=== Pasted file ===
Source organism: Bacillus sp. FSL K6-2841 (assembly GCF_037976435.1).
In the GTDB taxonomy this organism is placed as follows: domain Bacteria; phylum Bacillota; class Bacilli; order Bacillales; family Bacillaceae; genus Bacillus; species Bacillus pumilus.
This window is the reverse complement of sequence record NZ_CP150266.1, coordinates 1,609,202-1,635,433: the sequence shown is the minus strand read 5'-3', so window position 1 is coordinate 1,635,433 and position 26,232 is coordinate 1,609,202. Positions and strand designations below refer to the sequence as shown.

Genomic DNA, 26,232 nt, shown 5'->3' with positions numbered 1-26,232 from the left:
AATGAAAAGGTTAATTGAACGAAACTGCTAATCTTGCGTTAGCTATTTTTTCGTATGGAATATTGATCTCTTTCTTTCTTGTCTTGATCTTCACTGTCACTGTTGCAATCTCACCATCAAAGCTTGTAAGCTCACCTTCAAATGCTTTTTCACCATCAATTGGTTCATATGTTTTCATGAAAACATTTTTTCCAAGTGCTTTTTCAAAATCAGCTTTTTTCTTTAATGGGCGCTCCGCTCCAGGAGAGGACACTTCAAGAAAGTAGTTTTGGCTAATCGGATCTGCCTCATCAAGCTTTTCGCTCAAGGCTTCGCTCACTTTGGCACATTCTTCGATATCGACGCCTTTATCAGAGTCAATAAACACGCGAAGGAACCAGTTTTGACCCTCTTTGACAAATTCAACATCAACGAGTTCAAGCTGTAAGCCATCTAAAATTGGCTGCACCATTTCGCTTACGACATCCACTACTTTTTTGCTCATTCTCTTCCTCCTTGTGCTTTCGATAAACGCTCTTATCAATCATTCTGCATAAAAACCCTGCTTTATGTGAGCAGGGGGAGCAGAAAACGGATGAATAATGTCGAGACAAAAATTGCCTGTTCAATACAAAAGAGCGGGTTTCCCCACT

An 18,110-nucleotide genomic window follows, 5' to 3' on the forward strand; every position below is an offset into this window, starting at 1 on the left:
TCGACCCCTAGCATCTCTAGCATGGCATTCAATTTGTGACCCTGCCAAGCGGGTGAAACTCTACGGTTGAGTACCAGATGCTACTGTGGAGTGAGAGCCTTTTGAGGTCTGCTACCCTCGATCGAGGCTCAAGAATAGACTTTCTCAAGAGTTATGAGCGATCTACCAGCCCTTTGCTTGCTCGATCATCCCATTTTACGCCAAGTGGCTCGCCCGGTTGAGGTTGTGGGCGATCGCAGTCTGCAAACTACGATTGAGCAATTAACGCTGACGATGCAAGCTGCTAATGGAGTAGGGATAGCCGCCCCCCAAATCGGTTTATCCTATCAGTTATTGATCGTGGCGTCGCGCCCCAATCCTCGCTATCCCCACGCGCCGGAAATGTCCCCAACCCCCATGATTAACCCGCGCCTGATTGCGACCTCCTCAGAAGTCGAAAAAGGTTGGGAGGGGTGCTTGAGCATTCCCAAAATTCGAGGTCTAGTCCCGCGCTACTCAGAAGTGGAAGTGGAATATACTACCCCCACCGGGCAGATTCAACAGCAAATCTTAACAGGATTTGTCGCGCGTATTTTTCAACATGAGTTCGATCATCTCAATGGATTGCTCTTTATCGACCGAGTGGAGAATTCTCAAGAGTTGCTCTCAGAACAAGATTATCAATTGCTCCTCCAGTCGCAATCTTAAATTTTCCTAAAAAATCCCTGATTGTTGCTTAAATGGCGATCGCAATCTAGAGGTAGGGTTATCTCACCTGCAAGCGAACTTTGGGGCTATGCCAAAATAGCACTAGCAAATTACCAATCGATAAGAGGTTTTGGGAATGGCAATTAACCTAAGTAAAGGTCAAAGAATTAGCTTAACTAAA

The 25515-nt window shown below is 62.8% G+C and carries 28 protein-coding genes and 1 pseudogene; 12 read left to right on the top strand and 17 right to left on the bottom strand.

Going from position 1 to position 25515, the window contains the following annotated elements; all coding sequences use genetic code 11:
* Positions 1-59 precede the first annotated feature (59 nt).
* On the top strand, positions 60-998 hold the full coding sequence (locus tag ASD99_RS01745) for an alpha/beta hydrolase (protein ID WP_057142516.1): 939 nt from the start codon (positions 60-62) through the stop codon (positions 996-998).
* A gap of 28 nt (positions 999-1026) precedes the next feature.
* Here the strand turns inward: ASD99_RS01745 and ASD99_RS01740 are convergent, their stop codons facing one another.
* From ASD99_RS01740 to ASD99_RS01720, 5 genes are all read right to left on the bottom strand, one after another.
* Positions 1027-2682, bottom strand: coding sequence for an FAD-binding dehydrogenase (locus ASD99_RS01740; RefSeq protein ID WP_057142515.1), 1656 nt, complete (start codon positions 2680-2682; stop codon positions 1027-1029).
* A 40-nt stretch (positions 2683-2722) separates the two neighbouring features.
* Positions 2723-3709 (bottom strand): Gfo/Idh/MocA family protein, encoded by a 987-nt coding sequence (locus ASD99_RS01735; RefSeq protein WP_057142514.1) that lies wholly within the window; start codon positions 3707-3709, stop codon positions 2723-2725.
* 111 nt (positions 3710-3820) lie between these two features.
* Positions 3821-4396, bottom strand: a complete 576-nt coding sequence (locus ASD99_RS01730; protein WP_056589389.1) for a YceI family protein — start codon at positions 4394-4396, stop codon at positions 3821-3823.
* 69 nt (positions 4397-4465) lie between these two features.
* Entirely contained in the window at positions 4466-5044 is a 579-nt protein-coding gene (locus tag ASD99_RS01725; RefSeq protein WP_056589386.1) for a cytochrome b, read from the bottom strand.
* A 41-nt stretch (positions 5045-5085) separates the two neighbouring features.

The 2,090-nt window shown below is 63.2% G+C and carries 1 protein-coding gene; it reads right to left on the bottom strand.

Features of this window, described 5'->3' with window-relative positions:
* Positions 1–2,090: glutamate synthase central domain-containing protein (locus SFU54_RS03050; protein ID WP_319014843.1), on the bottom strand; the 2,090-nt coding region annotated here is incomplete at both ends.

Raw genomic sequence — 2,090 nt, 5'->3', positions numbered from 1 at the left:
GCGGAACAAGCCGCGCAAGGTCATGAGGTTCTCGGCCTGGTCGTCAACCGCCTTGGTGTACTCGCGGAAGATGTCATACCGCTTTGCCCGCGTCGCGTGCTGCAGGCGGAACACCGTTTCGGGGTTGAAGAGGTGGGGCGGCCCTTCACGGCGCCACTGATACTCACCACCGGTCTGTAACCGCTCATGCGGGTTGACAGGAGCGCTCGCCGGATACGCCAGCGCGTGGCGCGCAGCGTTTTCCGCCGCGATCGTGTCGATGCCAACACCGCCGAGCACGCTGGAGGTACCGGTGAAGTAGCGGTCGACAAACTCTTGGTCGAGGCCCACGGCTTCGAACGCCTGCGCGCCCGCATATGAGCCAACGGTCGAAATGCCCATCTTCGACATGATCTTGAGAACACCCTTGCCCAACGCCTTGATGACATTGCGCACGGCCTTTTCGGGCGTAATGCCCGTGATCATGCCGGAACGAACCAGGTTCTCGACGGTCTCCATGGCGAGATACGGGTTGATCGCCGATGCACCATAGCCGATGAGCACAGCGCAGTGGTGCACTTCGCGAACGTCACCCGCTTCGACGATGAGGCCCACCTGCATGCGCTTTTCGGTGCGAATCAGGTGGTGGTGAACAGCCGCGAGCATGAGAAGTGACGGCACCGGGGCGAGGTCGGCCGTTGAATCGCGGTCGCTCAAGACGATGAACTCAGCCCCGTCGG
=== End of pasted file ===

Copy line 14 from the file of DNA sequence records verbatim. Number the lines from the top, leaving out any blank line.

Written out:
* From ASD99_RS01740 to ASD99_RS01720, 5 genes are all read right to left on the bottom strand, one after another.